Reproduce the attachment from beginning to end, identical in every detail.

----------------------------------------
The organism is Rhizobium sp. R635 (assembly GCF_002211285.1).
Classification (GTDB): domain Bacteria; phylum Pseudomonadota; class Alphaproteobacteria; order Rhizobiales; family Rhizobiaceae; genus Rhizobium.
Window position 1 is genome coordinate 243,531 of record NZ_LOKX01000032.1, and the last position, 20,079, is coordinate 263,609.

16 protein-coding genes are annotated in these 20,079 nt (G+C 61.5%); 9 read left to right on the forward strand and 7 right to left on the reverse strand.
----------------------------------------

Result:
The organism is Rhizobium sp. R635 (assembly GCF_002211285.1).
Classification (GTDB): domain Bacteria; phylum Pseudomonadota; class Alphaproteobacteria; order Rhizobiales; family Rhizobiaceae; genus Rhizobium.
Window position 1 is genome coordinate 243,531 of record NZ_LOKX01000032.1, and the last position, 20,079, is coordinate 263,609.

16 protein-coding genes are annotated in these 20,079 nt (G+C 61.5%); 9 read left to right on the forward strand and 7 right to left on the reverse strand.